Nafissatou Dia Diouf is a confirmed Senegalese writer who walks under the furrows of poetry, novel and youth books. A woman of literature opens up to the world with a simple but critical look. “A writer is essentially a sponge that takes its inspiration from everything around it,” says the author. Ze-Africanews.com went to meet him.
Ze-Africanews.com: How did you get to writing?
Nafissatou Dia Diouf: A writer is essentially a sponge that takes his inspiration from everything around him. I have been writing for fifteen years, by passion and vocation, and then, thanks to the encouragement of my occasional readers (my family, my relatives, my teachers) and also thanks to literary prizes, I thought to “make career, “even though writing is not my main occupation.
You say that the book is a necessary element in the child’s education, why?
The book has a playful but also educational function. This is an excellent complement to all the didactic tools that the child might find off-putting and for which he could make a rejection. The book, in particular the illustrated book, allows the child to develop his imagination, to build himself and to project himself into a future adult, while learning without noticing the notions of life. Hence the difficulty and complexity of writing for children because they do not know how to cheat. They like or do not like and prefer to go for a ball if the book they are offered is not “up to the task”.
You touch a little about everything, you wrote news, poetry and youth literature, in what kind of literature are you putting away?
Not at all! I love new experiences. I am eclectic by definition. It is true that it is easier to stay in its zones of comfort but I like the challenges and the stress (positive) that they induce. It is often by opportunity, (a proposal, an order, a contest) that I embark on a new adventure and I rarely regretted it. A writer according to my definition must be complete and at ease in several literary genres because there is so much to explore that a single life would not suffice. This avoids boredom and weariness.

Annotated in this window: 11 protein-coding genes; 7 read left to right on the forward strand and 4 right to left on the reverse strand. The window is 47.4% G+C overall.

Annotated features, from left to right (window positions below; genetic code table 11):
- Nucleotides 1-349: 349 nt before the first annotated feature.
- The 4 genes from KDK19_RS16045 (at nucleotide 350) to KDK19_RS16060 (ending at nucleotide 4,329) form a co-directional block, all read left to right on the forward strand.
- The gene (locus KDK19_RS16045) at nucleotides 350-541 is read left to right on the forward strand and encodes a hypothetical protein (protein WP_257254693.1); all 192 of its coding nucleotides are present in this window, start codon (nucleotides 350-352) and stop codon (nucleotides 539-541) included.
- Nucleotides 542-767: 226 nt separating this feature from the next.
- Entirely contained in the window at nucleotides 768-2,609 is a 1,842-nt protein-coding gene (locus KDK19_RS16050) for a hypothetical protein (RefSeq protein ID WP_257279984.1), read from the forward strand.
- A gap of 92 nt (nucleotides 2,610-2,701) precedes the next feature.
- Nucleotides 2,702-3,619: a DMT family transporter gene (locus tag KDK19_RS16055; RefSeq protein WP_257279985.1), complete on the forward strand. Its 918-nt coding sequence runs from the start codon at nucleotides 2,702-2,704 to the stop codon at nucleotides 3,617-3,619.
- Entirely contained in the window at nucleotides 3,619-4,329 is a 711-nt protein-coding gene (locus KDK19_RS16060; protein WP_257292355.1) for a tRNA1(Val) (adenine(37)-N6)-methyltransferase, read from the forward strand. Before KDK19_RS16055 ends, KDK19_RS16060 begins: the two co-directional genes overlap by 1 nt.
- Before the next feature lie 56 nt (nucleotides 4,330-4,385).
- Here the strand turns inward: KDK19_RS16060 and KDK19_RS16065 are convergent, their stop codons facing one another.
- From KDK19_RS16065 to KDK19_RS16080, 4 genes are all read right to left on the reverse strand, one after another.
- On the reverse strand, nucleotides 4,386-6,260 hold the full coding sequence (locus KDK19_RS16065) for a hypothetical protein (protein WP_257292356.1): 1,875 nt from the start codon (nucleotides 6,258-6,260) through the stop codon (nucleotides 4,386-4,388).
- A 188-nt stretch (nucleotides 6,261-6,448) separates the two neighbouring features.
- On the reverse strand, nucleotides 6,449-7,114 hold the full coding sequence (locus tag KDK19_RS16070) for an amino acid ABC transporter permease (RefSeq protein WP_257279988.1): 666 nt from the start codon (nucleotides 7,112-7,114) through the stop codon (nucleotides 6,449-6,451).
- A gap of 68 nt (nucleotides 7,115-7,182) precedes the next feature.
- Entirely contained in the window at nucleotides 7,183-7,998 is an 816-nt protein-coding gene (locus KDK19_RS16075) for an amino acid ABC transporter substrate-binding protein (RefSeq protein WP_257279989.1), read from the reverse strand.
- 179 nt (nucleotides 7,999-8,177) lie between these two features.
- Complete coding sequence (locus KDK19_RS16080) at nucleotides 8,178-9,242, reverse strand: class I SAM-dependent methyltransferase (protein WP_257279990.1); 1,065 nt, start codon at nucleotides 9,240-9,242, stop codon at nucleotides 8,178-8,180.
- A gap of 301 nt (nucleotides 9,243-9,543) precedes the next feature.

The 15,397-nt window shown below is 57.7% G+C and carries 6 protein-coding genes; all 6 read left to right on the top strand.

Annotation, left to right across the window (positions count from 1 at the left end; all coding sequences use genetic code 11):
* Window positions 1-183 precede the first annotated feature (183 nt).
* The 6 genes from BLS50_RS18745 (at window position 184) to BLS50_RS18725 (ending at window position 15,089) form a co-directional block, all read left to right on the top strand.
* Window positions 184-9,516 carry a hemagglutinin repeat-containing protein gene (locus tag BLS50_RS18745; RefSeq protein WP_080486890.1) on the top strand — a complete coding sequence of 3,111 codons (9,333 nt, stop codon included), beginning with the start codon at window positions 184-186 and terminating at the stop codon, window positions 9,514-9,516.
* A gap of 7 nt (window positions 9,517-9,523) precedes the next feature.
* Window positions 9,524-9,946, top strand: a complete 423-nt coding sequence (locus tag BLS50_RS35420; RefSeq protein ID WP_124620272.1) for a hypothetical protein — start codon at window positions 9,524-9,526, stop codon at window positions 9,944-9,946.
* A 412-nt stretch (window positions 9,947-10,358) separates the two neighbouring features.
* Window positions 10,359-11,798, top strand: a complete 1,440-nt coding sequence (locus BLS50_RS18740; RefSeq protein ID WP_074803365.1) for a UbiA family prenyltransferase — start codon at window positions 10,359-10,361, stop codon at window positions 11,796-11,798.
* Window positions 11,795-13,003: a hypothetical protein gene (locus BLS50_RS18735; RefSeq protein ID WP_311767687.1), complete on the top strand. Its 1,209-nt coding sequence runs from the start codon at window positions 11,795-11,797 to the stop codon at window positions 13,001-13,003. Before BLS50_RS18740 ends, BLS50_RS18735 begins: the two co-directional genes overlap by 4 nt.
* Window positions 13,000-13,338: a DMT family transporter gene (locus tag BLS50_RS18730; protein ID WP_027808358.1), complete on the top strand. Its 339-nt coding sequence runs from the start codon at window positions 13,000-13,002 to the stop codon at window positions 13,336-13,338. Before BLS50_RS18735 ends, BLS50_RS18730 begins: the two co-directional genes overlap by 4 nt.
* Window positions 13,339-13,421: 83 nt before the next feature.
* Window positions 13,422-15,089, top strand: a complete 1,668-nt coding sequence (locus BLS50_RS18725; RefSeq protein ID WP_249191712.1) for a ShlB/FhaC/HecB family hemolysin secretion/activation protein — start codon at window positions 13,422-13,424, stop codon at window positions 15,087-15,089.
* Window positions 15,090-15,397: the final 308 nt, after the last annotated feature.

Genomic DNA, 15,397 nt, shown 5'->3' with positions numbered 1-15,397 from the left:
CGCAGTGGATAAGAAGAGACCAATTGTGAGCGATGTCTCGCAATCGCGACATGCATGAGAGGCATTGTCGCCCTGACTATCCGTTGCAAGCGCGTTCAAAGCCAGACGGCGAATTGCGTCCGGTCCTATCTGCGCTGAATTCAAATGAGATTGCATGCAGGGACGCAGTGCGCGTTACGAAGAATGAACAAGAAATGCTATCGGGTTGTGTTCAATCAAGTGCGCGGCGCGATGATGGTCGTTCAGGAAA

In 2009 you receive the prize “best literary hope” for the Continental literary prize, what does this attention mean to you?
It is both a reward and a questioning. A questioning because my first international literary prize, I received it twelve years ago and I received many others later. I was very proud but told myself at the same time that it would be nice to go back definitively in the court of the great ones, by an even more hard work, more constant and an even better quality of my writings. Certainly, my style evolves, I dare to address subjects more serious or lighter, less conventional and my writing gradually departs from the “too literary” or “too documented”. The beginning of maturity, perhaps?
As an African woman, is the profession of writer something difficult?
I would say yes and no. Yes, because many social and family obligations weigh African women in addition to any professional obligations (as in my case) and a daily struggle to make its place. But I think we should rather approach it with serenity, thinking that we are just people who have CULTURE. BOOK things to say, with a certain sensitivity and a desire to share. Certainly, it takes a lot of work, it requires to overcome doubts and uncertainties, it requires sacrifices, especially on leisure time, but the result is very rewarding, believe me!